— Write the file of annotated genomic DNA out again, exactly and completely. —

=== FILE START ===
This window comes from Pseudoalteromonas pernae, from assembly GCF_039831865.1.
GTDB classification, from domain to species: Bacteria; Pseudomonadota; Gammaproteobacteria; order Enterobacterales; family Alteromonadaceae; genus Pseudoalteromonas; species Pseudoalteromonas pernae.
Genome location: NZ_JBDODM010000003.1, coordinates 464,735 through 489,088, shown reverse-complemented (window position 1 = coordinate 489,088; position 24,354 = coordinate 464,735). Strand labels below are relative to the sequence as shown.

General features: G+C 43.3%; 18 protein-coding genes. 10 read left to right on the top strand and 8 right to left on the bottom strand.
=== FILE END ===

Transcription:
This window comes from Pseudoalteromonas pernae, from assembly GCF_039831865.1.
GTDB classification, from domain to species: Bacteria; Pseudomonadota; Gammaproteobacteria; order Enterobacterales; family Alteromonadaceae; genus Pseudoalteromonas; species Pseudoalteromonas pernae.
Genome location: NZ_JBDODM010000003.1, coordinates 464,735 through 489,088, shown reverse-complemented (window position 1 = coordinate 489,088; position 24,354 = coordinate 464,735). Strand labels below are relative to the sequence as shown.

General features: G+C 43.3%; 18 protein-coding genes. 10 read left to right on the top strand and 8 right to left on the bottom strand.